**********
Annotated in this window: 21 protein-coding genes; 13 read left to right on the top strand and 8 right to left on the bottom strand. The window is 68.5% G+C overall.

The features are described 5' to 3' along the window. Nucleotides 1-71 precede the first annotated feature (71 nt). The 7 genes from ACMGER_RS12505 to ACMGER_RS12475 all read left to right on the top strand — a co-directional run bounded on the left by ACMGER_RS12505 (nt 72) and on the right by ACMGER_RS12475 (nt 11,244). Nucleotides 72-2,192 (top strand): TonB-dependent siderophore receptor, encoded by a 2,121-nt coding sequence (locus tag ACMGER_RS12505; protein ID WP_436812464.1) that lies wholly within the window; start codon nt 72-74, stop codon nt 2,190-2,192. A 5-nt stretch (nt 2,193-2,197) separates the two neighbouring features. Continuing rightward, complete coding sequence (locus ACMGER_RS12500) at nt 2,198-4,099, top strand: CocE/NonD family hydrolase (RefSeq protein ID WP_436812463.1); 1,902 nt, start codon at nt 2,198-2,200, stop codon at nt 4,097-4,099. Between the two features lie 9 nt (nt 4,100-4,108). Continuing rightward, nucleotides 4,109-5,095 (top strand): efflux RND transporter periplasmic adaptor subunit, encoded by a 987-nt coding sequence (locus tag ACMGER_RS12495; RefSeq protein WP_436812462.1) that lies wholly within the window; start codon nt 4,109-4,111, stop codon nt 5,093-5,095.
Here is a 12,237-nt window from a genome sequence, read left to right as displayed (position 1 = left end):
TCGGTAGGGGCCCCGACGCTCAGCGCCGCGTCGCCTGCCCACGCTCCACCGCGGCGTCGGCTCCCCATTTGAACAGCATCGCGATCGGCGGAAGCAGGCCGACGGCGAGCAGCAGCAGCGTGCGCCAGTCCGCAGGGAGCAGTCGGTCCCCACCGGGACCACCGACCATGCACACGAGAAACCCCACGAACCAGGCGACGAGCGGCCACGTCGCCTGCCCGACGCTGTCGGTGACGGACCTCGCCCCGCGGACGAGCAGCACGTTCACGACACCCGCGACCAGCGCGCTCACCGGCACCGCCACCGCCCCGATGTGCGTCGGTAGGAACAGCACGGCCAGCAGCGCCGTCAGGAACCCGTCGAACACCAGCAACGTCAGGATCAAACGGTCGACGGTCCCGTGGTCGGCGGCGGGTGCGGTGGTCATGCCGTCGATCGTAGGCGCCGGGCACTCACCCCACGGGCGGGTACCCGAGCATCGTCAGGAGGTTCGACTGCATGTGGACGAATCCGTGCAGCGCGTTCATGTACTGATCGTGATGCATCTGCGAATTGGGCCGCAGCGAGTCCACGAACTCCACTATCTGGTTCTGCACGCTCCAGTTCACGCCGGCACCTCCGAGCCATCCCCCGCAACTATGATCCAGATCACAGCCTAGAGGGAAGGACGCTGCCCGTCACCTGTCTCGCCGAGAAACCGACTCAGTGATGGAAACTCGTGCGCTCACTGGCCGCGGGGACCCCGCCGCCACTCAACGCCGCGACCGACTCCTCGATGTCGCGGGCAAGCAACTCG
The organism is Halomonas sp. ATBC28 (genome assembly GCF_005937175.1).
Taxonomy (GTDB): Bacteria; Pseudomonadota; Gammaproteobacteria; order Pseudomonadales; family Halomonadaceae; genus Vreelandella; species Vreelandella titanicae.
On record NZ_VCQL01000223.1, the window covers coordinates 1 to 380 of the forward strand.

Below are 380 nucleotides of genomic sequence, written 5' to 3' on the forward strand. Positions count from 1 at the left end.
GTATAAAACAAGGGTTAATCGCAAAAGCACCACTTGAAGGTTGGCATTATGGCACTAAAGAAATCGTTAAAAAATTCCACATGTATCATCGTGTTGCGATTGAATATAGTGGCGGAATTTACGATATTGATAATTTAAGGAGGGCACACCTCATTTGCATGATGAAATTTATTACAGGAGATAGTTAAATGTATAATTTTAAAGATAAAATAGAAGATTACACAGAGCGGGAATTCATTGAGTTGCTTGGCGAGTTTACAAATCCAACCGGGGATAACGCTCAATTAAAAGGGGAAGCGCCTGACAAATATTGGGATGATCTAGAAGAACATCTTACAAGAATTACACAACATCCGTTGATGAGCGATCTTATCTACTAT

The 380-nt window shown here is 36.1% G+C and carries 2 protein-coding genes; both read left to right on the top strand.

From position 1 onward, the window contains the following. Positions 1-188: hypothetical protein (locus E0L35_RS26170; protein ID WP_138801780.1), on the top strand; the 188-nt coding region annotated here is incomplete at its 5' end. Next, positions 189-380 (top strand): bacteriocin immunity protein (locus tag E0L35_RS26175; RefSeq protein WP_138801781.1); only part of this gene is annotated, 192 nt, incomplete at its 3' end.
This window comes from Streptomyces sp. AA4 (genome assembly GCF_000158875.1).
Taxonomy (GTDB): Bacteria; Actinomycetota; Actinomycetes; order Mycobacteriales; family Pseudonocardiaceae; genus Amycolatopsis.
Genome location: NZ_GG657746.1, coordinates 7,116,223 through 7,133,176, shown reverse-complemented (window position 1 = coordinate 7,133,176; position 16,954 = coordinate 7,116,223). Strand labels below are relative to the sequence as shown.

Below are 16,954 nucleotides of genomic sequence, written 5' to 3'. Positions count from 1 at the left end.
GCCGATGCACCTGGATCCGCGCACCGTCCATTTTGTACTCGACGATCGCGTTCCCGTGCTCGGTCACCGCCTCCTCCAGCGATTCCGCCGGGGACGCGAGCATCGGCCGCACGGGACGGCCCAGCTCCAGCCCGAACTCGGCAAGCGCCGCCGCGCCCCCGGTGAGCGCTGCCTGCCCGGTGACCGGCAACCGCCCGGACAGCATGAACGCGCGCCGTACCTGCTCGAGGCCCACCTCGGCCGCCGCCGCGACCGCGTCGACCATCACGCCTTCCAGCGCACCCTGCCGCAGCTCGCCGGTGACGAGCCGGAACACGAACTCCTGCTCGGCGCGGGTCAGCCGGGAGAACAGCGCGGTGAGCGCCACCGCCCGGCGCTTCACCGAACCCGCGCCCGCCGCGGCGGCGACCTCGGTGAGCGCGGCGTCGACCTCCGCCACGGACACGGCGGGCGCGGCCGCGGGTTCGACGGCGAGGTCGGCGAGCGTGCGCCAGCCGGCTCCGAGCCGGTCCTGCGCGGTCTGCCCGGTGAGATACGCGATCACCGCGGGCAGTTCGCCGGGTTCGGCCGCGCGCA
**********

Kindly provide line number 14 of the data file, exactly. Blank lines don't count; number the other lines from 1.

Genome location: NZ_GG657746.1, coordinates 7,116,223 through 7,133,176, shown reverse-complemented (window position 1 = coordinate 7,133,176; position 16,954 = coordinate 7,116,223). Strand labels below are relative to the sequence as shown.